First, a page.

The problem is, when people say they don’t trust CNN or the BBC, who can they trust? They don’t trust local media much either – they know when it’s owned by business or political interests. As an example, anecdotal only: my Iraqi students don’t believe CNN or the BBC, but they don’t trust Al-Jazeera either, and Iraqi news is beneath contempt, in their eyes, so who do they trust?

The answer is, unfortunately for us, nobody. They aren’t looking for a media outlet they can trust, it’s not a competition we can win. They’re not listening to any of us, and they’re becoming more and more ignorant, out of a fear of being lied to.

Some of them, the more savvy ones, are reading blogs and listening to piarte radio. The rest are listening to friends and family, or religious and community leaders.

Maybe I’m just worried about being out of a job, but this seems to me to be a problem for society and community in the long term.

wondering how the We Media conference is going to add to or change in two days the probably hundreds of thousands of studies and polls designed to find out whom we trust, what we trust, why we trust, and how that relates to media consumption? Trust is situational and personal. Therefore, we never can know everything about it. Concerning the conference, I guess I’m hoping the BBC-Reuters-Media Center global poll on trust is a real doozie. Because, frankly, this subject seems fairly well researched already.

I have been studying trust in various ways for a long time. One major area is that trust-flow needs to be audited just as much as cash-flow since it explains whether an organisation is compounding goodwill or badwill. Badwill is caused by conflicts and silos. As Anderson found out in an intangibles (service or network economy) world, running out of trust can bankrupt you just as easily as running out of cash.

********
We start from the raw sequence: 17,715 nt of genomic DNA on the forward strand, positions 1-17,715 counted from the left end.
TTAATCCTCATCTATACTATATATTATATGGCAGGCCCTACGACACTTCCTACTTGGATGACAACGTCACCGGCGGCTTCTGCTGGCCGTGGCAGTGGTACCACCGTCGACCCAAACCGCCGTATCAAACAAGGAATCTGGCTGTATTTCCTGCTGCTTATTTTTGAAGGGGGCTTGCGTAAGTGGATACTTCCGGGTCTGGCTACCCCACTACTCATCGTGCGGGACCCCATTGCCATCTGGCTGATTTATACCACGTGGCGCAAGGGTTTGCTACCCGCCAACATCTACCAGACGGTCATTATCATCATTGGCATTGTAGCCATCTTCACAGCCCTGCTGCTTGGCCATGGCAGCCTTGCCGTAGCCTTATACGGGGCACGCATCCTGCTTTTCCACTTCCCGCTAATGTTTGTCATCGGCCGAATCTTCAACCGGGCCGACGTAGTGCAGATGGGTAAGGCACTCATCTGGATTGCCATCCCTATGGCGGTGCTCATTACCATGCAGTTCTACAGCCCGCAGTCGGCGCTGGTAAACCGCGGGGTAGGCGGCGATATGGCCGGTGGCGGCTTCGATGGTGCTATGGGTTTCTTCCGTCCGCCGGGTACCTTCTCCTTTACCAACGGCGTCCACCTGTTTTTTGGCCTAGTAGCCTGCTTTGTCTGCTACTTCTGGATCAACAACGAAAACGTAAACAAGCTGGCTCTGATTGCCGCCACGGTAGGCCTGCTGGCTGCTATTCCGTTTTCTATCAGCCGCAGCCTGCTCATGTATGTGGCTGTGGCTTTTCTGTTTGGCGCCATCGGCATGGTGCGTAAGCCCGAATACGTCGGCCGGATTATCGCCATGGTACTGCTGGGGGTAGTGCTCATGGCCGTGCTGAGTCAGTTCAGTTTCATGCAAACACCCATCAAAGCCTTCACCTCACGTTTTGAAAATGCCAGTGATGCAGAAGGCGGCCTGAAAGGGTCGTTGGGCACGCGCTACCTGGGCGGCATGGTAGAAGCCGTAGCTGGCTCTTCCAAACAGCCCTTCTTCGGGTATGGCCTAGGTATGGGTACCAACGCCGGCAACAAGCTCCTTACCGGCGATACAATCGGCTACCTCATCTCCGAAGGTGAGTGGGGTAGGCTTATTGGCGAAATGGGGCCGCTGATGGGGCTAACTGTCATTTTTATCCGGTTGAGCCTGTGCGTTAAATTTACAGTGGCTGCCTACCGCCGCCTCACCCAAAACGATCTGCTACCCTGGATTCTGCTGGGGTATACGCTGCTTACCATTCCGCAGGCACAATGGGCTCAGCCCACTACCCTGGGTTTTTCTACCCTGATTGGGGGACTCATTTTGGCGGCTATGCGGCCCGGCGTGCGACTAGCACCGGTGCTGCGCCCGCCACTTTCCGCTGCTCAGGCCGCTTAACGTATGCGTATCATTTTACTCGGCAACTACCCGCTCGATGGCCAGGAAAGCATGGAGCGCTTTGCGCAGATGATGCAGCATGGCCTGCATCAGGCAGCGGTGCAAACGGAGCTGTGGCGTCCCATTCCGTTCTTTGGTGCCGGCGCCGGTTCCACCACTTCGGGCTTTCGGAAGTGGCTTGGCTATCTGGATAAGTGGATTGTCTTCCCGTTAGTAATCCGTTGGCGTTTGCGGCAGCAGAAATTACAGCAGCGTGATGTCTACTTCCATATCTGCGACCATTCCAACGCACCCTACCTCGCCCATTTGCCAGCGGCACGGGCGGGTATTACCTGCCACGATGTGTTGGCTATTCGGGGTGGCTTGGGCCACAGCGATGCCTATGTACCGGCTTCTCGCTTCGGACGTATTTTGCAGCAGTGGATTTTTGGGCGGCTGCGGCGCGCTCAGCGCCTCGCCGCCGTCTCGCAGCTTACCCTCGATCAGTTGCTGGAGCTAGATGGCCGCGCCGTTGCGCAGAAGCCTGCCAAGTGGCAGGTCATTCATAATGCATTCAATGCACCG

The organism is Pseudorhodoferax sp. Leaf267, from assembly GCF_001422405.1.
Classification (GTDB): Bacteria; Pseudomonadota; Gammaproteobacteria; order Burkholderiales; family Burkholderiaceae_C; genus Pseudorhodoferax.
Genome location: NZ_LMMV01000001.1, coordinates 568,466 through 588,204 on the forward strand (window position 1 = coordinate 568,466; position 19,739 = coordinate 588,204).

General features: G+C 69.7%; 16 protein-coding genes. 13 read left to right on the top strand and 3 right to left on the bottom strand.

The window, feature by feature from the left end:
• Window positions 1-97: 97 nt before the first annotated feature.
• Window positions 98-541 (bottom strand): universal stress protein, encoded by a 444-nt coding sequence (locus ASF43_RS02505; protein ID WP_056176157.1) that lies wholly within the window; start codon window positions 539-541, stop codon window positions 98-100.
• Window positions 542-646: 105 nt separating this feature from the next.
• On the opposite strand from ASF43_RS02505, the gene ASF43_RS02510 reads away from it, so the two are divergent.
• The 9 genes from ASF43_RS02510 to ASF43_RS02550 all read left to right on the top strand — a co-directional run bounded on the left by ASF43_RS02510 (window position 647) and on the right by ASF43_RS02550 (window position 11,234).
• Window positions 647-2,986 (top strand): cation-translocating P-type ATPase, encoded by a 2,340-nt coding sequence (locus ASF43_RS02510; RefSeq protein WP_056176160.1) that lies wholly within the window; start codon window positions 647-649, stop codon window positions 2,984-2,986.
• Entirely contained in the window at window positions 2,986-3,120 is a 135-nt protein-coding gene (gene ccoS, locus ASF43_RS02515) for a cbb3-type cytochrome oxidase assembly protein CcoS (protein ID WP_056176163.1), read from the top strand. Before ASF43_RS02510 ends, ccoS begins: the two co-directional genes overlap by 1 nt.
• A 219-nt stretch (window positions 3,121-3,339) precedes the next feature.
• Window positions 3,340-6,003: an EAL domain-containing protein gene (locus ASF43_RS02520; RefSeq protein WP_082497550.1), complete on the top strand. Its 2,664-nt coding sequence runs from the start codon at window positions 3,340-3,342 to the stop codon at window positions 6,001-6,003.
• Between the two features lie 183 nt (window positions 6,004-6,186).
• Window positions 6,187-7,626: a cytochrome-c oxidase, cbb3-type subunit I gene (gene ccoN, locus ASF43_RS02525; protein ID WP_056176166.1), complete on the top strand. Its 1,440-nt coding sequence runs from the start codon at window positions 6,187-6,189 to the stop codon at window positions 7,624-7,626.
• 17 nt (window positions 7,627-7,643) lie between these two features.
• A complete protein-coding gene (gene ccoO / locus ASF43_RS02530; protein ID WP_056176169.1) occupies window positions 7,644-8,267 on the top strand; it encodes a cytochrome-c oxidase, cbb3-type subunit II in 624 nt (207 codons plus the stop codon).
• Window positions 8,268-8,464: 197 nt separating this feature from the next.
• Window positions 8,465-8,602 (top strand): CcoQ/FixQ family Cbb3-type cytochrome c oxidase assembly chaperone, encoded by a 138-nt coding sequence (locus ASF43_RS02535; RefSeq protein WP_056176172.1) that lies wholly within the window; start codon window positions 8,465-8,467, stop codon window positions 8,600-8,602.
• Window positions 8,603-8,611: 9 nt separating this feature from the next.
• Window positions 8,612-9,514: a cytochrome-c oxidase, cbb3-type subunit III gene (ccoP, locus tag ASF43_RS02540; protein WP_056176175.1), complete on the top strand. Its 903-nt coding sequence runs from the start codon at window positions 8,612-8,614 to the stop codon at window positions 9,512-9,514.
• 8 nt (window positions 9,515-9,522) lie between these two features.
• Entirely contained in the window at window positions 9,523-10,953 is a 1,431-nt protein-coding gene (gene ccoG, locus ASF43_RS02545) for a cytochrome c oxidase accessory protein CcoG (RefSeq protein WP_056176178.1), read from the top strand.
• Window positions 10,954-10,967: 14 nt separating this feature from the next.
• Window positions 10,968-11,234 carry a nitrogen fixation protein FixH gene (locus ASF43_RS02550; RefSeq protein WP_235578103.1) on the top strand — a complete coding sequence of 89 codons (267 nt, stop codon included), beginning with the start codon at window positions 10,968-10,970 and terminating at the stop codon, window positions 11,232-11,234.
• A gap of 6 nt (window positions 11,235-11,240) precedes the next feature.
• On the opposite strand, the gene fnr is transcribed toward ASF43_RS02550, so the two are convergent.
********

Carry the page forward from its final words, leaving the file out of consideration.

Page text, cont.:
The idea of auditing trust is interesting, but I wonder whether in the media business there is much difference in levels of trust of different organisations. I would not be surprised to read that people lump all media together in the ‘don’t trust them at all’ category, and don’t differentiate between them. The New York Times’ loss of credibility has not been a boon for other newspapers in competition with them – I suspect it’s hurt their competitors as much as themselves.

Brian Reich has elicited a number of core issues. The reputation of some leading newspapers has been shattered recently (NY Times, Le Monde), but their circulation has been diminishing for a longer time (and where would they be without massive lump sales to airlines ?). Moreover, their sales and subscriptions are not necessarily linked to trust : people also seem to consume media much as they consume entertainment or adorn their Xmas tree, one of those things one does perfunctorily nowadays. Actually, in major cities specially, s/he who is not subscribed to some media or wired to the Web is seen as little short of a cave wo/man.